Round and Round They Go


Earlier this week, CorpWatch published a fascinating article by investigative journalist Tim Shorrock on a new and rapidly growing side of the military-industrial complex: space-age, technology-driven intelligence capabilities. The article centers on Steven Cambone, a former high-raking official in the U.S. Department of Defense now turned defense contractor, and how he personifies the world of high tech intelligence gathering where the distinctions between private industry and government are increasingly virtual.

Cambone has been a longtime associate of Donald Rumsfeld , under whose tenure he served as the Pentagon’s top intelligence officer. In March 2003, he became the first Under-Secretary of Defense for Intelligence. It was in this role that he and Rumsfeld succeeded at transforming the Pentagon’s acquisitions away from the traditional large weapon systems like aircraft carriers "and radically increased its purchases of space-age war technologies such as communication systems, sensors, robots, low-flying satellites and unmanned aerial vehicles," Shorrock writes. When Rumsfeld stepped down in late 2006, Cambone followed soon after. He landed as vice president for strategy with QinetiQ North America, a British-owned, defense-intelligence contractor that specializes in just the type of whiz-bang gadgets and systems he and Rumsfeld placed in the Pentagon’s shopping cart.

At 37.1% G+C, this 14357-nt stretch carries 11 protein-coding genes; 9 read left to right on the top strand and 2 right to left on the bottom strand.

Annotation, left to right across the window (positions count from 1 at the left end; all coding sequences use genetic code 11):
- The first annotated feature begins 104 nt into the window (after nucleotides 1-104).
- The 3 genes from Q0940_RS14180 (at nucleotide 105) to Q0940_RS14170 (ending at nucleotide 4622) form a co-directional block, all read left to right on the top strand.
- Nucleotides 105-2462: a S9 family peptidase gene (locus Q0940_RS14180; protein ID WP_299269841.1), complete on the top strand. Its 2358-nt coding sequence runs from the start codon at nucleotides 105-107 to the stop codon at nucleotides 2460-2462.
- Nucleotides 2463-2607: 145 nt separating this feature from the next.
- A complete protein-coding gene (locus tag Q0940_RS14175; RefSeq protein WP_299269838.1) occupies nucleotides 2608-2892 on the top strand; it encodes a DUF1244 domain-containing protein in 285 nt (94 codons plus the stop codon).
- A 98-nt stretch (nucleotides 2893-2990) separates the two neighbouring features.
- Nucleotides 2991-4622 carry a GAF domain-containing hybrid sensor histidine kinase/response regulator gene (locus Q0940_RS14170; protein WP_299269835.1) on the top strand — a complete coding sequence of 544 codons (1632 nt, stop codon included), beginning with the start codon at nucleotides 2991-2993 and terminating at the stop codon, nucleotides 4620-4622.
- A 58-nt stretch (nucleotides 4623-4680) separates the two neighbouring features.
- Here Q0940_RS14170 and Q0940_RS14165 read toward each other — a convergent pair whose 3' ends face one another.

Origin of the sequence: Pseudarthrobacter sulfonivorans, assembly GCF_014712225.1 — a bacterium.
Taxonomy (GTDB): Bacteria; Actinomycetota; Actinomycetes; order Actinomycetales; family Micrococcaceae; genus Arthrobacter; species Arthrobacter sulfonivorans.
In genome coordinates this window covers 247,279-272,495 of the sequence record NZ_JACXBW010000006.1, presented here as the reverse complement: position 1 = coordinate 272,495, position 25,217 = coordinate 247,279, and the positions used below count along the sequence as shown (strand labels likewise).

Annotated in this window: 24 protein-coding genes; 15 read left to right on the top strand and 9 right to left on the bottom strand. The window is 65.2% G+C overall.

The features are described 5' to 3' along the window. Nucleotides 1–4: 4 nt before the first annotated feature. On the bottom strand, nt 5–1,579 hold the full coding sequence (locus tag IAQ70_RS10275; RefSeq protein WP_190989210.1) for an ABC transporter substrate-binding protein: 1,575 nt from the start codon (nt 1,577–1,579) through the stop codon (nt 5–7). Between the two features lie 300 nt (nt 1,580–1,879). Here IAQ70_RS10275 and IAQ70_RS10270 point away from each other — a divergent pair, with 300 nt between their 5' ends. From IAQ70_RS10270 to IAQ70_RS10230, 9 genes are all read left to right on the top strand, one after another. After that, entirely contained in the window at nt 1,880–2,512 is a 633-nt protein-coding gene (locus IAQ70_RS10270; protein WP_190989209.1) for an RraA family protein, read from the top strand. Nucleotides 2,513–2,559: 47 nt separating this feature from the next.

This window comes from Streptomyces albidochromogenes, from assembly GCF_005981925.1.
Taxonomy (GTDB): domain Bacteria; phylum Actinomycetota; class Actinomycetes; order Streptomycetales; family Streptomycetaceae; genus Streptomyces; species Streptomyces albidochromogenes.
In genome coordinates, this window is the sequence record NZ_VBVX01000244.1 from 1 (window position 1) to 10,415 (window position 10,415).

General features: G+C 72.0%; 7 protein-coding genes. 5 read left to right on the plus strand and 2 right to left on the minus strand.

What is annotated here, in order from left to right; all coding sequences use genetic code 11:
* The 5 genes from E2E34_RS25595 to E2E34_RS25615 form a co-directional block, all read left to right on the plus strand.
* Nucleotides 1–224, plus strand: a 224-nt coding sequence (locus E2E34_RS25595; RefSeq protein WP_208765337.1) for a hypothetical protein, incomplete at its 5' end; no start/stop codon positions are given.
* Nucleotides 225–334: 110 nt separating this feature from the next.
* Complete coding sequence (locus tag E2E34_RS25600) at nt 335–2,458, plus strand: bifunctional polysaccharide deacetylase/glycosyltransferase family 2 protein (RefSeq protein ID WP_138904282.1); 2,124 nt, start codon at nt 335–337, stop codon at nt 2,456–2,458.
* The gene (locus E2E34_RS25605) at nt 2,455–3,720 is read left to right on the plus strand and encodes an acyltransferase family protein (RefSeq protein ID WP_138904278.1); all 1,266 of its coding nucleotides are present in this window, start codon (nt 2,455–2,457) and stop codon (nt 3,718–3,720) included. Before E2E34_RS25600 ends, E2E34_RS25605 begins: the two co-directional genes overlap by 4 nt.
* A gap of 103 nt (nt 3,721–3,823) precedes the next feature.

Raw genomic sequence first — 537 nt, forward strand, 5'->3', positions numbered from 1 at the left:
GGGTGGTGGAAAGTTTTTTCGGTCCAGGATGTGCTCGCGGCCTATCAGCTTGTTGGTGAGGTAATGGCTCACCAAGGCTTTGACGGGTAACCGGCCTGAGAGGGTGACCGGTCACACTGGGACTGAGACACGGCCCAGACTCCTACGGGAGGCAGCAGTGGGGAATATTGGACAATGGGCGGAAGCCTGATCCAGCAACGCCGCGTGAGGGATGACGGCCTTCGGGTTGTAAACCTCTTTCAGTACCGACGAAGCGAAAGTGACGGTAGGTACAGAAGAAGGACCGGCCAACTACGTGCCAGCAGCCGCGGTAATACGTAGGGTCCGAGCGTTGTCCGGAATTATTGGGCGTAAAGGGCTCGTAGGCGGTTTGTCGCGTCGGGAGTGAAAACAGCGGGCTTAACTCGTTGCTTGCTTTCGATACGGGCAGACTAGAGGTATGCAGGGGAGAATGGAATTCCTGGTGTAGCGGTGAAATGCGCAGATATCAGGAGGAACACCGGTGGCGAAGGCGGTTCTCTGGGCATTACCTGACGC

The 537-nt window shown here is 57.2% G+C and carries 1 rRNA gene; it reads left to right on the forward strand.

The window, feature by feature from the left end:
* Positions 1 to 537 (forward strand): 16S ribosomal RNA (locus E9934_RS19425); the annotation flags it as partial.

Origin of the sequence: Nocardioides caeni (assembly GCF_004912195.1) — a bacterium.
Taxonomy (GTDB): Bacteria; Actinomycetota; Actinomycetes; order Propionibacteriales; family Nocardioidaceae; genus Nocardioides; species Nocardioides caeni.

Steven Aftergood, director of the Federation of American Scientists’ Project on Government Secrecy and editor of the blog Secrecy News, calls Cambone’s hiring at QinetiQ the result of the "incestuous" relationship between former government officials and private intelligence contractors. "It’s unseemly, and what’s worse is that it has become normal," as quoted in the CorpWatch article. "The intelligence community and the contractors are so tightly intertwined at the leadership level that their interests, practically speaking, are identical." And since QinetiQ is in the business of providing the tools Cambone placed the orders for, "this is a match made in heaven," Shorrock writes.

And last week we see that Cambone has already earned his salary. On January 7th, QinetiQ announced it had signed a $30 million contract to provide "security services" to the Pentagon’s Counter-Intelligence Field Activity office. As the article says, Cambone "helped create the very office that issued the contract." QinetiQ’s website is headed by the statement "Aligning our expertise with government needs." That sounds backwards to me. "Aligning government needs to their expertise" is more like it.

Be sure to check out their illustrative cartoon.

Check out the QinetiQ Group profile in the Center for Responsive Politics’ Lobbying Database you’ll find that the corporation has dramatically increased its lobbying expenditures to meet the opportunity over the past couple of years.